Usually, when people in the music business talk about "the big picture," what they're thinking about is long-term sales strategy -- how to build a buzz around an artist, how to generate momentum on a project, how to navigate the transition from cult favorite to mass-market superstar.
As such, it's fairly easy to imagine what those folks would see as Tori Amos' next move. Thanks to the fan-base she built with her last album, "Little Earthquakes," Amos now has all the earmarks of a cult star about to break big. Her concerts routinely sell out, and her current album, "Under the Pink," has passed the half-million mark and is still selling steadily. So what music biz logic would demand is a new album in early '95, with a heavy push on the singles and extensive touring.
Amos, though, operates on a slightly different agenda. Consequently, the only thing she plans to deliver next year is a baby.
"I'm targeting the next record for the fall of '96," she says, over the phone from a tour stop in Kansas City. "And I have a couple things on the back burner. I've done something on the Leonard Cohen tribute that I'm very excited about, because you know what an influence his writing's been to so many. Then I did a duet with Robert Plant, which I'm very excited about. It's going to be on the Zeppelin tribute that's coming out in January."
She's also writing the score for a BBC radio adaptation of stories from Neil Gaiman's comic "The Sandman." Interesting work, all of it -- but hardly the most obvious career move.
"It's funny, because [Warner Music U.S. president] Doug Morris, when he heard that I was going to do this other stuff, said, 'I could have thought of 10 things you would do -- like run off with the devil would have been one of them -- before having a baby and not doing another record right away.'
"I said, 'Well, it's about making a great record, and I think [what is] going to help me make more interesting work is if I feed myself on a personal level.' "
Keeping things on a personal level is a central part of the way Amos operates. Take the way she talks about her songs. Where other artists might speak of album tracks or singles, Amos thinks of her compositions as "the girls," with each having its own needs and individual character.
For instance, one of the reasons she uses taped backing tracks when performing "God" and "Cornflake Girl" is that the songs don't quite work as solo piano pieces. The piano, she says, "is the glue holding those tunes together, but it is only the glue. It's not like the wood also."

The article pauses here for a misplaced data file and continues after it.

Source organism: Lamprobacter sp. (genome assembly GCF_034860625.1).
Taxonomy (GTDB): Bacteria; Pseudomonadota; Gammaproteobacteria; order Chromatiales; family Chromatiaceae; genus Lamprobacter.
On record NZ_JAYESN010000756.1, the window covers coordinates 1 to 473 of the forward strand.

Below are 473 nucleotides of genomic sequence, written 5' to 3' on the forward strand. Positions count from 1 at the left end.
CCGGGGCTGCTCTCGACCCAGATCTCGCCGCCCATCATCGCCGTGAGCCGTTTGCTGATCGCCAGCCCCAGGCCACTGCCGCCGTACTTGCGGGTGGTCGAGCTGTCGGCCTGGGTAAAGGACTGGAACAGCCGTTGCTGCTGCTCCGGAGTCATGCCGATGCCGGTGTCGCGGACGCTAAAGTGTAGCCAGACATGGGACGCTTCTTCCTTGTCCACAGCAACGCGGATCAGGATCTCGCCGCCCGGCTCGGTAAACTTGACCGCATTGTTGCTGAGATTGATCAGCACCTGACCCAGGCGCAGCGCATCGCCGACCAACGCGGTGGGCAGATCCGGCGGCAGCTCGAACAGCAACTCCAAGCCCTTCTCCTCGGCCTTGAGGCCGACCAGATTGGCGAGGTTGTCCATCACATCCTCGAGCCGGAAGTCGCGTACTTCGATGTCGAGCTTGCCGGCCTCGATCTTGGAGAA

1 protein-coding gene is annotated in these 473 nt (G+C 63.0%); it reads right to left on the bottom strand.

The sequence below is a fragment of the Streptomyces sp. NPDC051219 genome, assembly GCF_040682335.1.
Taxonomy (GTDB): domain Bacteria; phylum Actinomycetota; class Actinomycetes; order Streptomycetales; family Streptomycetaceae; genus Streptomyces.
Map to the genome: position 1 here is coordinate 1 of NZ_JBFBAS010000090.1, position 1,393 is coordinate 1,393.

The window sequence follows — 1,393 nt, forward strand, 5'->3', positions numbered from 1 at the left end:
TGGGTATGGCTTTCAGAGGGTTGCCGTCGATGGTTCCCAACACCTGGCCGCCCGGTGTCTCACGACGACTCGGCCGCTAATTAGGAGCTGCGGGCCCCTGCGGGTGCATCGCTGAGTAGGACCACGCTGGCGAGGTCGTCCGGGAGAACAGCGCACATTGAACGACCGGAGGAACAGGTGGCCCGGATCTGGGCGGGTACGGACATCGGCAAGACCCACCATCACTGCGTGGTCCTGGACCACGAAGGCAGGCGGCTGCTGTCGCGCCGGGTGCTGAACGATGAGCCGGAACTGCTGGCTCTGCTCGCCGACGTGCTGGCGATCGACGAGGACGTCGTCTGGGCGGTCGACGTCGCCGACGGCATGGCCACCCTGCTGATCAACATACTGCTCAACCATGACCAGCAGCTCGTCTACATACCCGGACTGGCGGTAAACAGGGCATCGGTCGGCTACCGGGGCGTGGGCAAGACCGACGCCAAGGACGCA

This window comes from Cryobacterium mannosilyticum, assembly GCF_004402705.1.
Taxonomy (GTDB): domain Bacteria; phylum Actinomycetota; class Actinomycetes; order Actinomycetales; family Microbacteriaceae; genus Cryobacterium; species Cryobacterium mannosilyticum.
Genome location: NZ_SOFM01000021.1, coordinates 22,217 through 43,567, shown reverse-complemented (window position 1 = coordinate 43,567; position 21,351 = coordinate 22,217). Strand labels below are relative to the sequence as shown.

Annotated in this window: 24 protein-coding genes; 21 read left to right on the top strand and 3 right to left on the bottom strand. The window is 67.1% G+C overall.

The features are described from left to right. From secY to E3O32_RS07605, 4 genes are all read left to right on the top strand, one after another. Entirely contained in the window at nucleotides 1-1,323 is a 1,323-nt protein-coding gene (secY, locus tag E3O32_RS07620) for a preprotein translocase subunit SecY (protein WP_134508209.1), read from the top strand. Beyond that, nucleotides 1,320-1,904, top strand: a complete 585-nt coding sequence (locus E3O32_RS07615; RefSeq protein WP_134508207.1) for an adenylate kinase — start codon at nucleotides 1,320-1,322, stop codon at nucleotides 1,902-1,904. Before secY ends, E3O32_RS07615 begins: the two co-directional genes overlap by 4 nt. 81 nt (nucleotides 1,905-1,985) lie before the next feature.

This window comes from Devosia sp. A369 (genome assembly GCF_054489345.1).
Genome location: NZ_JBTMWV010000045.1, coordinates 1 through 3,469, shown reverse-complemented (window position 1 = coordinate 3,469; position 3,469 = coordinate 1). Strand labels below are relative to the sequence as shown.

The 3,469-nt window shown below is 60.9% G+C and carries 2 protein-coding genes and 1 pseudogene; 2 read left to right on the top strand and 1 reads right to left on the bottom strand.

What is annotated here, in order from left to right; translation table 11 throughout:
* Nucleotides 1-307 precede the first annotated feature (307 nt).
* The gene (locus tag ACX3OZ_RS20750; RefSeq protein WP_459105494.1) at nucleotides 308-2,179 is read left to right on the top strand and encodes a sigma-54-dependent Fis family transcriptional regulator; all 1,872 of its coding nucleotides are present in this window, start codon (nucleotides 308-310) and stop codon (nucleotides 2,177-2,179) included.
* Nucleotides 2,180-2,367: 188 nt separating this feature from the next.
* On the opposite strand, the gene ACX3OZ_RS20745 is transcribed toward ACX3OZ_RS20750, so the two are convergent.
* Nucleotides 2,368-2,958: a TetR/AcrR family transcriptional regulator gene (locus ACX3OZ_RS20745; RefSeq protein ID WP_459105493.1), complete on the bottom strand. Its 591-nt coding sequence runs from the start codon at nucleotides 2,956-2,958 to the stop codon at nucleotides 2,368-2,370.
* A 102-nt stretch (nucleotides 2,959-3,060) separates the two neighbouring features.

But the other reason she gives has more to do with the kind of personality those songs have. "You know how some songs can have a party on their own, with a little book and a bottle of champagne?" she says. "Well, these two girls have to have loads of people there."
As such, Amos is able to maintain the kind of ongoing relationship with her work that keeps even older material, such as "Silent All These Years" and "Me and a Gun," fresh each night.
"I just think I'm able to understand 'Silent' now," she says. "So the writer side of me is going, 'God, these songs are very current.' They have a power that, at the time, I didn't really know how to translate on tape.
"It's the same with 'Under the Pink,' " she adds. "I think I'm doing [songs such as] 'Icicle' better than I've ever done on record, because I'm growing into them.
"So for my next step as a writer, well, I don't know where we're going next, but I'm feeling pieces of it coming together. Whereas 'Little Earthquakes' was more of a diary and 'Under the Pink' is more an impressionist painting, this project is maybe a little bit of both and something completely different. So I know that I need time to make it great, and I won't put anything out that I'm not really proud of."
Fortunately, Amos has some help on that end. " 'Silent' is as current to me as anything I'm writing now, and it's leading me by the hand," she says. "She's saying, 'That wasn't clever enough, Tori. That line isn't good. You can't do that. I won't let it through my door.' "
Amos laughs. " 'Silent' is my doorkeeper," she explains. "She's really stroppy about who comes to the party."
Not that Amos has any time to party herself. "I'm a bit in a weird space right now, because my body's so tired," she confesses. Finishing the "Sandman" score while on tour has made a tight schedule even tighter for her. "I'm having a keyboard brought in, in between waking up, getting a plane, doing interviews, and going to sound check, and doing the show," she says. "So I'm a bit of a lunatic right now."
Fortunately, there's one Tori project she's not in charge of: The Book of Amos. "My father is putting out a pictorial biography, through Music Sales, who prints all my sheet music," she says. "[Pictures] since I was a little kid, of when I was at Peabody, and my recitals and stuff."
Why? Amos says her parents thought it was important "to show an accurate accounting of what really happened. There's so much unclear information, I think because I started so little.
"So it's not like you're just getting pictures of two years ago. You're getting recitals from when I was 7 and 8. True press clippings, from when things really came out. And rejection letters that I got from presidents of record companies saying I'd never have a chance." She laughs devilishly. "We're going to print a couple of those."
Tori Amos live
When: Monday, July 25, 7 p.m.
Where: Meyerhoff Symphony Hall
Tickets: Sold out
Call: (410) 783-8000
Hear 'Under the Pink'
To hear excerpts from the Tori Amos album "Under the Pink," call Sundial, The Sun's telephone information service at (410) 783-1800. In Anne Arundel County, call 268-7736; in Harford County, 836-5028; in Carroll County, 848-0338. Using a touch-tone phone, punch in the four-digit code 6113 after you hear the greeting.